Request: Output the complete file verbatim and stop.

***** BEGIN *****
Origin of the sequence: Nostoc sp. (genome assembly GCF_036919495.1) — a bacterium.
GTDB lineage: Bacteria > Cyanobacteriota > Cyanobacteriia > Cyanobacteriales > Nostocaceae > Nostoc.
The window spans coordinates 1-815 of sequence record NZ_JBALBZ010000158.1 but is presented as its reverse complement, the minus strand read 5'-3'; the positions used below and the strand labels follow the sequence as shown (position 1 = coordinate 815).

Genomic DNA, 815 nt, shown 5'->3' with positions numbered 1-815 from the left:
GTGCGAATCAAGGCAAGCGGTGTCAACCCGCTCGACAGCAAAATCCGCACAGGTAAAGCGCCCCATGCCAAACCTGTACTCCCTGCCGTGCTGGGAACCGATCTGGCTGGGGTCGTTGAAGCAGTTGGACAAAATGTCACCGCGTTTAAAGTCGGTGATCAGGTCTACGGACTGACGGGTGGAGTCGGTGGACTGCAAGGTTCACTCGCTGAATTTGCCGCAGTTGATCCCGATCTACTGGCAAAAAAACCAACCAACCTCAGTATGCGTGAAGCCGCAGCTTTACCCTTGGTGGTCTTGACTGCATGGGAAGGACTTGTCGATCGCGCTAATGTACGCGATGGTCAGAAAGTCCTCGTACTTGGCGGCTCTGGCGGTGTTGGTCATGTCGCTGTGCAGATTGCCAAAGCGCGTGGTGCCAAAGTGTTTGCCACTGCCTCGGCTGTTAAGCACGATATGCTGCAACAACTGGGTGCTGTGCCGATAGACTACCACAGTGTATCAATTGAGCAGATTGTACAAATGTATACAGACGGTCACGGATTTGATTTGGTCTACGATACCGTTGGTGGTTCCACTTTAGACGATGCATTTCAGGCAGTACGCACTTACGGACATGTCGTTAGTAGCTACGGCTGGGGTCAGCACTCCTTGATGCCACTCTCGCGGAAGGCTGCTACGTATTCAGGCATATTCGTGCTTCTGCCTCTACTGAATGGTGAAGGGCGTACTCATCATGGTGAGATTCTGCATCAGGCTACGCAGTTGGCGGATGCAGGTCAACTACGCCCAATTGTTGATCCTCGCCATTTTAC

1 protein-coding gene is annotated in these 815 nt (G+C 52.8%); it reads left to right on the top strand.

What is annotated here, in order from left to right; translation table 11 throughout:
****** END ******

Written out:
Origin of the sequence: Nostoc sp. (genome assembly GCF_036919495.1) — a bacterium.
GTDB lineage: Bacteria > Cyanobacteriota > Cyanobacteriia > Cyanobacteriales > Nostocaceae > Nostoc.
The window spans coordinates 1-815 of sequence record NZ_JBALBZ010000158.1 but is presented as its reverse complement, the minus strand read 5'-3'; the positions used below and the strand labels follow the sequence as shown (position 1 = coordinate 815).

Genomic DNA, 815 nt, shown 5'->3' with positions numbered 1-815 from the left:
GTGCGAATCAAGGCAAGCGGTGTCAACCCGCTCGACAGCAAAATCCGCACAGGTAAAGCGCCCCATGCCAAACCTGTACTCCCTGCCGTGCTGGGAACCGATCTGGCTGGGGTCGTTGAAGCAGTTGGACAAAATGTCACCGCGTTTAAAGTCGGTGATCAGGTCTACGGACTGACGGGTGGAGTCGGTGGACTGCAAGGTTCACTCGCTGAATTTGCCGCAGTTGATCCCGATCTACTGGCAAAAAAACCAACCAACCTCAGTATGCGTGAAGCCGCAGCTTTACCCTTGGTGGTCTTGACTGCATGGGAAGGACTTGTCGATCGCGCTAATGTACGCGATGGTCAGAAAGTCCTCGTACTTGGCGGCTCTGGCGGTGTTGGTCATGTCGCTGTGCAGATTGCCAAAGCGCGTGGTGCCAAAGTGTTTGCCACTGCCTCGGCTGTTAAGCACGATATGCTGCAACAACTGGGTGCTGTGCCGATAGACTACCACAGTGTATCAATTGAGCAGATTGTACAAATGTATACAGACGGTCACGGATTTGATTTGGTCTACGATACCGTTGGTGGTTCCACTTTAGACGATGCATTTCAGGCAGTACGCACTTACGGACATGTCGTTAGTAGCTACGGCTGGGGTCAGCACTCCTTGATGCCACTCTCGCGGAAGGCTGCTACGTATTCAGGCATATTCGTGCTTCTGCCTCTACTGAATGGTGAAGGGCGTACTCATCATGGTGAGATTCTGCATCAGGCTACGCAGTTGGCGGATGCAGGTCAACTACGCCCAATTGTTGATCCTCGCCATTTTAC

1 protein-coding gene is annotated in these 815 nt (G+C 52.8%); it reads left to right on the top strand.

What is annotated here, in order from left to right; translation table 11 throughout: